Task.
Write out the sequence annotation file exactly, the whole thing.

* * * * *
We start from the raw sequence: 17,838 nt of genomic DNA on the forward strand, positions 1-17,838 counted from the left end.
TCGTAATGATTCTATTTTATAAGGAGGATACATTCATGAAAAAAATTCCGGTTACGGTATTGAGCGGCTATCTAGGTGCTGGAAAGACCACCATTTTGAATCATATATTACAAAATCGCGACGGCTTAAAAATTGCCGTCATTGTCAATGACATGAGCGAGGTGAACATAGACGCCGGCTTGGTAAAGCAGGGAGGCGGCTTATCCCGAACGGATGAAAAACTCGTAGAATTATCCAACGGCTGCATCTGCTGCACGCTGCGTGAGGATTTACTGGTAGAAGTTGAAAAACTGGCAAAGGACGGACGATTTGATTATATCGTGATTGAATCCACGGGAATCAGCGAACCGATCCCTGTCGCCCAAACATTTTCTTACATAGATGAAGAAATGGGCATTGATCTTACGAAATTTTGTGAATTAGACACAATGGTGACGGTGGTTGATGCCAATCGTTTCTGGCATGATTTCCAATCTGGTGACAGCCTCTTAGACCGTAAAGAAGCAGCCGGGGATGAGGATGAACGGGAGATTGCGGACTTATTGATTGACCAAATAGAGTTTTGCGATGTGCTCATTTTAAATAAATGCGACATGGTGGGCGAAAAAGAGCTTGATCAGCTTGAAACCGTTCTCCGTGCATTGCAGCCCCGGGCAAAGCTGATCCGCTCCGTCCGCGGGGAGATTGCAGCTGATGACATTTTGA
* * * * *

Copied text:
We start from the raw sequence: 17,838 nt of genomic DNA on the forward strand, positions 1-17,838 counted from the left end.
TCGTAATGATTCTATTTTATAAGGAGGATACATTCATGAAAAAAATTCCGGTTACGGTATTGAGCGGCTATCTAGGTGCTGGAAAGACCACCATTTTGAATCATATATTACAAAATCGCGACGGCTTAAAAATTGCCGTCATTGTCAATGACATGAGCGAGGTGAACATAGACGCCGGCTTGGTAAAGCAGGGAGGCGGCTTATCCCGAACGGATGAAAAACTCGTAGAATTATCCAACGGCTGCATCTGCTGCACGCTGCGTGAGGATTTACTGGTAGAAGTTGAAAAACTGGCAAAGGACGGACGATTTGATTATATCGTGATTGAATCCACGGGAATCAGCGAACCGATCCCTGTCGCCCAAACATTTTCTTACATAGATGAAGAAATGGGCATTGATCTTACGAAATTTTGTGAATTAGACACAATGGTGACGGTGGTTGATGCCAATCGTTTCTGGCATGATTTCCAATCTGGTGACAGCCTCTTAGACCGTAAAGAAGCAGCCGGGGATGAGGATGAACGGGAGATTGCGGACTTATTGATTGACCAAATAGAGTTTTGCGATGTGCTCATTTTAAATAAATGCGACATGGTGGGCGAAAAAGAGCTTGATCAGCTTGAAACCGTTCTCCGTGCATTGCAGCCCCGGGCAAAGCTGATCCGCTCCGTCCGCGGGGAGATTGCAGCTGATGACATTTTGA